This is an interesting book. I like the idea of empirical skepticism, but I'm not sure that I will ever be able to embrace it wholly. I am not afraid to admit that I like patterns, I like predictability, I like stability...I understand so much more now about our erroneous desire to make things fit Gaussian bell curves, even when its inappropriate to do so. I will never read a mutual fund prospectus or annual report the same way again nor will I ever trust an economic forecast. But I think that t ...more
Rene Stein
Poněkud rozvleklé a opakující se vyprávění, které by se dalo zrekapitulovat:

1) "Shit happens" ať děláte, co děláte, to je Talebovo negativní neznámé neznámo. Neboli - chcete-li klid, připravujete se v oddělení řízení rizik, které je plné uctívačů jistot, jen na problémy, které spíš nenastanou než nastanou, protože riziko je pojmenované nebezpečí známé už z minulosti, ale lidi, society i korporace rozvrátí dnes spíš to, co ostří a spokojení fotrové od rodin v oddělení rizik nestihli zkrotit ani v
Duffy Pratt
Jul 27, 2010 Duffy Pratt rated it really liked it  ·  review of another edition
We don't know what we don't know. Pretending that we do can cause all kinds of harm.

Taleb takes those basic ideas and spins them out in many, many directions. For me, despite his self-satisfaction and tendancy towards being insufferable, I enjoyed the writing. More, I like the ideas. They are ideas that seem simple, but are very easy to forget or willfully ignore.

Here's an extrapolation from the book. I've wondered why Science Fiction as a genre seems to have failed. Taleb argues that history, a
This book is in my top 10 list now. I'm adding it to my Books-That-Changed-My-Thinking shelf here, although more accurately it should be Books-That-Clarified-And-Informed-My-Thinking. I won't go much into what it's about as I'm sure there are plenty of reviews covering that. For me personally it was a wonderful experience because Taleb, through the deep research allowed by being a gentleman scholar (unfettered from academic career or financial constraints), explores a philosophy toward which I i ...more
Jun 18, 2008 Paula rated it really liked it  ·  review of another edition
Have you read a book recently that blew your mind every other page? Because that's what "Black Swan" did to me. Basically, Taleb takes everything you learned in Econ and Statistics 101 and throws it out the window (which made me feel better, because I didn't do so well in Stats).

There's only one main idea in this book: events in society are becoming increasingly random and unpredictable. We've moved from a world of averages to a world of extremes, and we have no way of guessing what those extre
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Taleb has devoted his life to problems of uncertainty, probability, and knowledge. He spent two decades as a trader before becoming a philosophical essayist and academic researcher in probability theory. Although he now spends most of his time either working in intense seclusion in his study, or as a flâneur meditating in cafés across the planet, he is currently Distinguished Professor of Risk Eng ...more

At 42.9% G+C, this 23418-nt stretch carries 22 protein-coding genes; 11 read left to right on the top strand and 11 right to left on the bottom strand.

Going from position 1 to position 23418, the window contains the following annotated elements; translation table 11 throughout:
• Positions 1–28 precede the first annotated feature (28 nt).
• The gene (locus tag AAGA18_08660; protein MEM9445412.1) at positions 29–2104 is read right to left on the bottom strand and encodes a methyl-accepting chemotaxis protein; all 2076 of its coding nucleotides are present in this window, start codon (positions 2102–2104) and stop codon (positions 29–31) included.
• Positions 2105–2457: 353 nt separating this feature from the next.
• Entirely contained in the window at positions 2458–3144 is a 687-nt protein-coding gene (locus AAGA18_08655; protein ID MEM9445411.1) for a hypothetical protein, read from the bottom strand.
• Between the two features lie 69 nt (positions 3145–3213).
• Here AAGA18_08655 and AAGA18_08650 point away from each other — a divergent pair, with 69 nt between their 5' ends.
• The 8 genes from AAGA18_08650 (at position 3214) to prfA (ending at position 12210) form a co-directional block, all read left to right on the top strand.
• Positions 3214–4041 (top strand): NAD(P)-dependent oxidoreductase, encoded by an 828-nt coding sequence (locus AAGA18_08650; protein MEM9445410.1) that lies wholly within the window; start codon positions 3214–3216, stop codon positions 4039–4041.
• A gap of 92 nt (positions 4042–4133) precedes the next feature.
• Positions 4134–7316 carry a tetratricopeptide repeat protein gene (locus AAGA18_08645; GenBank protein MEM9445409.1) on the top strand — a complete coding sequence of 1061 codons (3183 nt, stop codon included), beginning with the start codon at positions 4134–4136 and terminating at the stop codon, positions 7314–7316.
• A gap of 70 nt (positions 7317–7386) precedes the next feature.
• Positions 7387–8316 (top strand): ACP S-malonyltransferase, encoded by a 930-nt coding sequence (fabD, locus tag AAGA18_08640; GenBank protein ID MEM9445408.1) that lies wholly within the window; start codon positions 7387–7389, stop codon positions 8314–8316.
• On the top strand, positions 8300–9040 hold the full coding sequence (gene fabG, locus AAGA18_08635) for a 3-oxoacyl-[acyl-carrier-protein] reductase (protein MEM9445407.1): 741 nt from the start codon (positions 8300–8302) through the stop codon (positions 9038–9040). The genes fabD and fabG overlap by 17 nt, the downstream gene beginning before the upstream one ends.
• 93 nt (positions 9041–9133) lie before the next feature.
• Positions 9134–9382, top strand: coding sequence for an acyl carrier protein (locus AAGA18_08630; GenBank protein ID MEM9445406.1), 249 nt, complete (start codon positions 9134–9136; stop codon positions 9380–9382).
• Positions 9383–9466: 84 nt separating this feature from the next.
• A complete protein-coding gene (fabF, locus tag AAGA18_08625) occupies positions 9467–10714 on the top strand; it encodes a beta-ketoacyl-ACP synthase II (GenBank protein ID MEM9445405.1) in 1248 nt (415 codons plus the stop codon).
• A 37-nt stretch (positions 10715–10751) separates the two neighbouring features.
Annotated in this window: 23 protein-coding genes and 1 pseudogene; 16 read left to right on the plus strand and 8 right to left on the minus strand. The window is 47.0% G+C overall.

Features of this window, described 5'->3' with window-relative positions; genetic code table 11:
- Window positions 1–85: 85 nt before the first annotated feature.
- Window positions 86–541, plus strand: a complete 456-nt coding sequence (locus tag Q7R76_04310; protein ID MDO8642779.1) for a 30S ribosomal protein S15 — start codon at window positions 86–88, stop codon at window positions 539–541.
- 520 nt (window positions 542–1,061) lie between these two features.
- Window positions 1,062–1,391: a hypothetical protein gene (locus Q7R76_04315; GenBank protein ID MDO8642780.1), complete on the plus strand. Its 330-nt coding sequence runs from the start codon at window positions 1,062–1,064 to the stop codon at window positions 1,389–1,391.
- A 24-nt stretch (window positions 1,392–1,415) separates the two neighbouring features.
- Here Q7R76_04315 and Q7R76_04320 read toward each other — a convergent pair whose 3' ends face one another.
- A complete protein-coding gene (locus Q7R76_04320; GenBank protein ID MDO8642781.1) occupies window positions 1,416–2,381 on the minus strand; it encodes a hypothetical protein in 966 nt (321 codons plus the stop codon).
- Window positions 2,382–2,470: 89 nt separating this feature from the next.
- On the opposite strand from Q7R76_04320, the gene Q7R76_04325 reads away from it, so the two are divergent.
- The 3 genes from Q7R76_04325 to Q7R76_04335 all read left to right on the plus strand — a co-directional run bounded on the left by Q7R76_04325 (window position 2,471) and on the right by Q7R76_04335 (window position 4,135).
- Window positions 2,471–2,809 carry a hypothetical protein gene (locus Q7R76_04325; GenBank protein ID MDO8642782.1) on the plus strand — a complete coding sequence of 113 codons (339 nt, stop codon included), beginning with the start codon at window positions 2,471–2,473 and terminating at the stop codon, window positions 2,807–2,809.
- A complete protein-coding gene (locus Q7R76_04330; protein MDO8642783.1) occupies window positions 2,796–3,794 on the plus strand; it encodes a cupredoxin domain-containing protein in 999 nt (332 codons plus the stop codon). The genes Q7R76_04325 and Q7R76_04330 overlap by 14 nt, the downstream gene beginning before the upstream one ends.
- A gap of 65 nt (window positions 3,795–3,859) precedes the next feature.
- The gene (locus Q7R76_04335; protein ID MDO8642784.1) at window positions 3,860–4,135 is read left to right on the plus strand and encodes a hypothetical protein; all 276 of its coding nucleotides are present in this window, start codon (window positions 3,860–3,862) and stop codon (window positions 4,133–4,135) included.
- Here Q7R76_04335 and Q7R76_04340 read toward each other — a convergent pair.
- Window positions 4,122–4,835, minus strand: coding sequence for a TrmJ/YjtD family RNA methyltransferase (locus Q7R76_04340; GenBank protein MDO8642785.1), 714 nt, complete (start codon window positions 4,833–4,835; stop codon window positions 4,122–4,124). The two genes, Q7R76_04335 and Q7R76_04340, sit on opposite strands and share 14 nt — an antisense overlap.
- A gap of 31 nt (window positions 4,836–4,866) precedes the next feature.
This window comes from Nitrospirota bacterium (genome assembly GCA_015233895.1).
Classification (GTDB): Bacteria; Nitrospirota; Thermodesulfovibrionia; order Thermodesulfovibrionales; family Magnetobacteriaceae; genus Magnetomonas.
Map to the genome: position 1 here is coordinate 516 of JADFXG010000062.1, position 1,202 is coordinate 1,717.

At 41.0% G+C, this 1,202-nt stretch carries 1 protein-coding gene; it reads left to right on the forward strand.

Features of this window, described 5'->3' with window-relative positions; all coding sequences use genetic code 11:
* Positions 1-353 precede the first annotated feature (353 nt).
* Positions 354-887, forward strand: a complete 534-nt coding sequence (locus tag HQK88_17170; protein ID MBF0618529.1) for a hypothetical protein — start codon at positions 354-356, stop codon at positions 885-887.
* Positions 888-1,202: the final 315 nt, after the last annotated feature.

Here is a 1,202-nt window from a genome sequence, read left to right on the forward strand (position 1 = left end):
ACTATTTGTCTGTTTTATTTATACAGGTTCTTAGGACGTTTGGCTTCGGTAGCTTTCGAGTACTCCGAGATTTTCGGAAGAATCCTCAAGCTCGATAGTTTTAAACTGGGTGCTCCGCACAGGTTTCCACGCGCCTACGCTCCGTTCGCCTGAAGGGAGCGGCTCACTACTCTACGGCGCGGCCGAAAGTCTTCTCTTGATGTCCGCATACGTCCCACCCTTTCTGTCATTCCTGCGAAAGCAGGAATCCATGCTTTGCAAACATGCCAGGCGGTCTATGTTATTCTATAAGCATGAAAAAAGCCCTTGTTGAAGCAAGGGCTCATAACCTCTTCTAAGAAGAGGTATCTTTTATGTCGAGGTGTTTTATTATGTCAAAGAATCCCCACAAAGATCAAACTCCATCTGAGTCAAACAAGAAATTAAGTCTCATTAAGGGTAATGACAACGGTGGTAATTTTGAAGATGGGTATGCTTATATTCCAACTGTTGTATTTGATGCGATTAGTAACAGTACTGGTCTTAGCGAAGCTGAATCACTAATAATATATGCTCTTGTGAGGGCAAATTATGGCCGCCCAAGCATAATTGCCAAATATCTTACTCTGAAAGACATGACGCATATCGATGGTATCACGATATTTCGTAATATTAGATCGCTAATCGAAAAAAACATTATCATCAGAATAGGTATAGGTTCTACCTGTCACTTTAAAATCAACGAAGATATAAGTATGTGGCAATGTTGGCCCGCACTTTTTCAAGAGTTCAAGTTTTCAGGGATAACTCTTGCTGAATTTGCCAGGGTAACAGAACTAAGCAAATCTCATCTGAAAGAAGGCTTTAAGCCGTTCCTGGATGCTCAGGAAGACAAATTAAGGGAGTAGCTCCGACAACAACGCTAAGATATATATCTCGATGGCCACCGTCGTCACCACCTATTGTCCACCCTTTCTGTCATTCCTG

More about Nassim Nicholas Taleb...

Other Books in the Series

Incerto (4 books)
  • Fooled by Randomness: The Hidden Role of Chance in Life and in the Markets
  • The Bed of Procrustes: Philosophical and Practical Aphorisms
  • Antifragile: Things That Gain from Disorder

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“The writer Umberto Eco belongs to that small class of scholars who are encyclopedic, insightful, and nondull. He is the owner of a large personal library (containing thirty thousand books), and separates visitors into two categories: those who react with “Wow! Signore, professore dottore Eco, what a library you have ! How many of these books have you read?” and the others - a very small minority - who get the point that a private library is not an ego-boosting appendage but a research tool. Read books are far less valuable than unread ones. The library should contain as much of what you don’t know as your financial means, mortgage rates and the currently tight real-estate market allows you to put there. You will accumulate more knowledge and more books as you grow older, and the growing number of unread books on the shelves will look at you menancingly. Indeed, the more you know, the larger the rows of unread books. Let us call this collection of unread books an antilibrary.” 176 likes
“It has been more profitable for us to bind together in the wrong direction than to be alone in the right one. Those who have followed the assertive idiot rather than the introspective wise person have passed us some of their genes. This is apparent from a social pathology: psychopaths rally followers.” 123 likes